I. He Wore a Badge
The Quaker friends sat in a circle that had a free chair and no questions for me, and the circle said, Let’s just be quiet here for forty minutes and see how that feels, see if some of what flows might enter us and make our circle spin.
I’d cried my way there. My sister was dead. I was suddenly in charge of the Post-Death Proceedings. With no info, with nary a tip. I came for the circle and sat in it. Nothing entered. I cried my way home.
Her boy was ten, and what was there to do but lie to him about how the end had come to her? For her. Me saying she’s “with the Lord now” and seeing his response rise as if in all caps across the clear slate of his face: YOU ARE AN IDIOT.
Post-Death, I was in charge of nothing. I drove him to the airport, and as a bolt of thunder signaled a rain, an attendant put a badge on the boy and sent him up the metal stairs and into the sky and to a far-off father he barely knew.
The more I try not to be one, the more I am. And the more I am, the more I’m happily here for an hour in a new hairdo and Jackie’s special mascara so my eyes feel big enough to consume the entire cutthroat trout my husband has brought home and unwrapped in the bloodbath sundown.
The bright scales of one. The soft kiss of the other. A hand in my new hair, and no need to watch the knife slit open the belly. My glitzy lashes flutter. No need to be who I was an hour ago in THEIR-story-become-MY-story, its sorrow and ire leeching, dripping. No need. No need to scrape the guts. This next hour melts the butter; this sizzle can’t stop kissing the fish.
She buttons me into a silky blue cape, and I smile when she tells me her name. “America.” “Good name,” I say. But she’s already busy scrutinizing my skull, turning it like a doll’s. Then she suggests “the hairdo the head needs.”
“Okay, let’s do ‘er,” I say. She nods and begins the painstaking snip-snip-snip. Bits of my hair rise in her fingers, and fall. I close my eyes and let America do her work. America is a genius, I think. I love how between snips her hand fluffs the bits of hair back together with the others.
Slowly, under her touch, her rhythm of lift and drop, chop and fluff, I fall into a trance.
Suddenly: “Hey, how’s she look?” America asks me.
We both stare into the mirror as my head tips slightly, considering itself. Then it nods, and so does she.
I pay and go and drive into sleet. Through jarring potholes. Thinking of America with a stranger’s head in her hands, an unknown anyone, taking in a good hour’s dream to ward off a suddenly unfamiliar road, cold and black as the barrel of a gun.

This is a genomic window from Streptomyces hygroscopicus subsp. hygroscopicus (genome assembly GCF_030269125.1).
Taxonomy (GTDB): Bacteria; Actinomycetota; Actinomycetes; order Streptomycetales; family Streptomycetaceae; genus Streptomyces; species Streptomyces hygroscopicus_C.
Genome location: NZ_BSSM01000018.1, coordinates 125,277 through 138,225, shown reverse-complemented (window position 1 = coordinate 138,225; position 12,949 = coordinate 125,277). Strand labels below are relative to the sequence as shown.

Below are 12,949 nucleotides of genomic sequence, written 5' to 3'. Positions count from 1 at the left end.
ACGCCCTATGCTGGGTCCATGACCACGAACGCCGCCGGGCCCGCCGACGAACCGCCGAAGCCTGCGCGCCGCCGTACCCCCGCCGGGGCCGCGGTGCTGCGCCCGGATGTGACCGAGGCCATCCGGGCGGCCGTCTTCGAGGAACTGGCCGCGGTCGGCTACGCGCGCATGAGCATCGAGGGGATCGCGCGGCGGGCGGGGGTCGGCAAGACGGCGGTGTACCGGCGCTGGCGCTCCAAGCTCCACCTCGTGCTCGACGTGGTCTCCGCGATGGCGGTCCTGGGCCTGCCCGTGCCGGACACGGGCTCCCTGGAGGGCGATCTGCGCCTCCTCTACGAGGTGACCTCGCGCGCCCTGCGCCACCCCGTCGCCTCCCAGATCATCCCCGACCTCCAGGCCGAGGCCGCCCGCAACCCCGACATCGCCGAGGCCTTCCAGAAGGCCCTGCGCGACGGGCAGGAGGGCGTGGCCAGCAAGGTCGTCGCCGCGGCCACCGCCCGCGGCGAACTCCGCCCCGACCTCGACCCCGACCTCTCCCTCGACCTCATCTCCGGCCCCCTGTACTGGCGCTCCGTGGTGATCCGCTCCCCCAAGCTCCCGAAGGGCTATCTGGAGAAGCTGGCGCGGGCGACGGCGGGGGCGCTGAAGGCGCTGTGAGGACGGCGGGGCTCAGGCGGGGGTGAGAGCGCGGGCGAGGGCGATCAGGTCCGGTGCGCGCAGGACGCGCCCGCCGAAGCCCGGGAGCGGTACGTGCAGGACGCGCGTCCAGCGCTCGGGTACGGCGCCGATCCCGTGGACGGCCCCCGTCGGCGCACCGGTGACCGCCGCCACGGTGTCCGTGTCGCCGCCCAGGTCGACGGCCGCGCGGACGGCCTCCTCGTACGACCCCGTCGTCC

IV. In Charge of Nothing
From hour to hour I’d long first for more of Me-In-Charge, then for less, then please, none. This lasted weeks. I’d stand in the purply dark—that swirling admixture of all colors—until the stars of bulbs in other houses flickered on.
Swirling too: the soft mutterings of child selves—mine, hers, his—and whose was whose? The all-voices circled as one indecipherable whisper.
Can a person suddenly know nothing? And be GLAD of it? Happily have NO answers? And knowing zero, staring into zero, can one pass through zero’s hole as the other houses’ stars flick off?
Late becomes too late. The child selves fuse. Whose father, which father, used to call out, “NO! Steer into it! Steer INTO the skid”?
Nance Van Winckel is the author of nine poetry collections, the newest of which is The Many Beds of Martha Washington (Lynx House Press, forthcoming 2021), and five books of fiction, including Ever Yrs, a novel in the form of a scrapbook (Twisted Road Publications, 2014), and Boneland: Linked Stories (University of Oklahoma Press, 2013). She teaches in Vermont College’s MFA in Writing Program and is visual poetry editor of Poetry Northwest. Her writing has appeared in the Pushcart Prize anthology, The Southern Review, AGNI, Poetry Northwest,_ The Kenyon Review_, FIELD, The American Poetry Review, and elsewhere. The recipient of two NEA poetry fellowships, the Washington State Book Award, the Paterson Fiction Prize, the Poetry Society of America’s Gordon Barber Poetry Award, a Christopher Isherwood Fellowship, and three Pushcart Prizes, she lives in Spokane, Washington. (updated 04/2021)